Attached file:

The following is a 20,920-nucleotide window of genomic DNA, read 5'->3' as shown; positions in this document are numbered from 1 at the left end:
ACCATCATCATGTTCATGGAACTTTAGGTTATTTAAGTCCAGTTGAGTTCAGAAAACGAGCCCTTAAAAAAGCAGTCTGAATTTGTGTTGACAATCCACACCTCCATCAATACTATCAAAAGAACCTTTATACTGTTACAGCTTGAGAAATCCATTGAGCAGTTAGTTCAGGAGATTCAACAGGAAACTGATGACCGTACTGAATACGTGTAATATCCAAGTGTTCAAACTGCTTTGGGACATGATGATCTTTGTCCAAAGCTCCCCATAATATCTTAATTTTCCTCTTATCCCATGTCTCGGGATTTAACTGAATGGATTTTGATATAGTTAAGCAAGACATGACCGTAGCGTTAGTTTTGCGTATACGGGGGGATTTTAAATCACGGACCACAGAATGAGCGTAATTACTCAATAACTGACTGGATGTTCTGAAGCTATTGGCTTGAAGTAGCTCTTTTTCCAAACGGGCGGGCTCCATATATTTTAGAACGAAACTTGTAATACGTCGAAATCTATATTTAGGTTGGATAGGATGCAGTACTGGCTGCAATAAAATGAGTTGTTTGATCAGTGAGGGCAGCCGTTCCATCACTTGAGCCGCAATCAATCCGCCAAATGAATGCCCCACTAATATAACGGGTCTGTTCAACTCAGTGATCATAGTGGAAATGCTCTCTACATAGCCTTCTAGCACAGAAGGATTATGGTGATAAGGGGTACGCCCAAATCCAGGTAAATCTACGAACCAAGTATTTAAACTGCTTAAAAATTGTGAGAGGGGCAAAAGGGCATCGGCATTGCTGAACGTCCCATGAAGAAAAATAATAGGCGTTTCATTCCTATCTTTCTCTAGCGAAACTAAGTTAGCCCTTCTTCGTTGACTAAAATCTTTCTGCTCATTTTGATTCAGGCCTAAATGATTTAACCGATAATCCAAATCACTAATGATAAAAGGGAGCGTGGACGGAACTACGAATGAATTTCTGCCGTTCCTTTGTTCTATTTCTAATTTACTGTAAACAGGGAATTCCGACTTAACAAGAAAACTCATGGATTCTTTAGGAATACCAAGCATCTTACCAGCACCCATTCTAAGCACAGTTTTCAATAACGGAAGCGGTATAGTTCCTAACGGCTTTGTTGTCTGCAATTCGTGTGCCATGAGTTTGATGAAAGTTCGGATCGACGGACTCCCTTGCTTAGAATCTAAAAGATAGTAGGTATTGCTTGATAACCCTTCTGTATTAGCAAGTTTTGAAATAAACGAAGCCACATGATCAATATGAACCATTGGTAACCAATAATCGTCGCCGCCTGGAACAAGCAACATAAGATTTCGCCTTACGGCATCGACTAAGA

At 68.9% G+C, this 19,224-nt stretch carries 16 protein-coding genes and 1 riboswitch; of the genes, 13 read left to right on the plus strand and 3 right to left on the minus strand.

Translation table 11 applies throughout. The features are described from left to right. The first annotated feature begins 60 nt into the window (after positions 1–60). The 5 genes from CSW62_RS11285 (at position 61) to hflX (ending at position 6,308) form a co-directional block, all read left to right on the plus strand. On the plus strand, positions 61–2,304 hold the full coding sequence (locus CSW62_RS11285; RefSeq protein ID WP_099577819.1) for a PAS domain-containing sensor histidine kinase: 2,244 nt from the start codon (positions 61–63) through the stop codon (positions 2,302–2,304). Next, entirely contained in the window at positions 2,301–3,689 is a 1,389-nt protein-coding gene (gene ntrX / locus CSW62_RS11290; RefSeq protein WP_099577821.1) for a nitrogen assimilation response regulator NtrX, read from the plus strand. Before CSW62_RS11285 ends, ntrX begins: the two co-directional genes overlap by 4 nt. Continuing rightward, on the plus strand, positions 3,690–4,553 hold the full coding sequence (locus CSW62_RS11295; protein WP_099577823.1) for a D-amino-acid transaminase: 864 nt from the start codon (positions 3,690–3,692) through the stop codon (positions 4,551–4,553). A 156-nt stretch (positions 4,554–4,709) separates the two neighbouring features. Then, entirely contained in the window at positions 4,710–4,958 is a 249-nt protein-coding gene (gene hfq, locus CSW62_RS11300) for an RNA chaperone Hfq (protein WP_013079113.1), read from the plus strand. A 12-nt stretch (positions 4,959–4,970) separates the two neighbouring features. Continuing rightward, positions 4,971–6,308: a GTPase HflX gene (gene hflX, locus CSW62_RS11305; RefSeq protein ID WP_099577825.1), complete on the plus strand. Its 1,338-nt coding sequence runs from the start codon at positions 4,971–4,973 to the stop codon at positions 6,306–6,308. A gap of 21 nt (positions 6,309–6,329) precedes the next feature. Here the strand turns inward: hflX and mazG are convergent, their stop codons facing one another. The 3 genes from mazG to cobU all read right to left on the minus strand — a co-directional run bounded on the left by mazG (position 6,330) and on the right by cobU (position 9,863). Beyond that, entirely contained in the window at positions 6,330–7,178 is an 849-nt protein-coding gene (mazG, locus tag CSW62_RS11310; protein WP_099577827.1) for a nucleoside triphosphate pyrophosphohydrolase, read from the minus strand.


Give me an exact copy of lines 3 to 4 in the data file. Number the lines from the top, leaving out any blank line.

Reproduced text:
At 68.9% G+C, this 19,224-nt stretch carries 16 protein-coding genes and 1 riboswitch; of the genes, 13 read left to right on the plus strand and 3 right to left on the minus strand.

Translation table 11 applies throughout. The features are described from left to right. The first annotated feature begins 60 nt into the window (after positions 1–60). The 5 genes from CSW62_RS11285 (at position 61) to hflX (ending at position 6,308) form a co-directional block, all read left to right on the plus strand. On the plus strand, positions 61–2,304 hold the full coding sequence (locus CSW62_RS11285; RefSeq protein ID WP_099577819.1) for a PAS domain-containing sensor histidine kinase: 2,244 nt from the start codon (positions 61–63) through the stop codon (positions 2,302–2,304). Next, entirely contained in the window at positions 2,301–3,689 is a 1,389-nt protein-coding gene (gene ntrX / locus CSW62_RS11290; RefSeq protein WP_099577821.1) for a nitrogen assimilation response regulator NtrX, read from the plus strand. Before CSW62_RS11285 ends, ntrX begins: the two co-directional genes overlap by 4 nt. Continuing rightward, on the plus strand, positions 3,690–4,553 hold the full coding sequence (locus CSW62_RS11295; protein WP_099577823.1) for a D-amino-acid transaminase: 864 nt from the start codon (positions 3,690–3,692) through the stop codon (positions 4,551–4,553). A 156-nt stretch (positions 4,554–4,709) separates the two neighbouring features. Then, entirely contained in the window at positions 4,710–4,958 is a 249-nt protein-coding gene (gene hfq, locus CSW62_RS11300) for an RNA chaperone Hfq (protein WP_013079113.1), read from the plus strand. A 12-nt stretch (positions 4,959–4,970) separates the two neighbouring features. Continuing rightward, positions 4,971–6,308: a GTPase HflX gene (gene hflX, locus CSW62_RS11305; RefSeq protein ID WP_099577825.1), complete on the plus strand. Its 1,338-nt coding sequence runs from the start codon at positions 4,971–4,973 to the stop codon at positions 6,306–6,308. A gap of 21 nt (positions 6,309–6,329) precedes the next feature. Here the strand turns inward: hflX and mazG are convergent, their stop codons facing one another. The 3 genes from mazG to cobU all read right to left on the minus strand — a co-directional run bounded on the left by mazG (position 6,330) and on the right by cobU (position 9,863). Beyond that, entirely contained in the window at positions 6,330–7,178 is an 849-nt protein-coding gene (mazG, locus tag CSW62_RS11310; protein WP_099577827.1) for a nucleoside triphosphate pyrophosphohydrolase, read from the minus strand.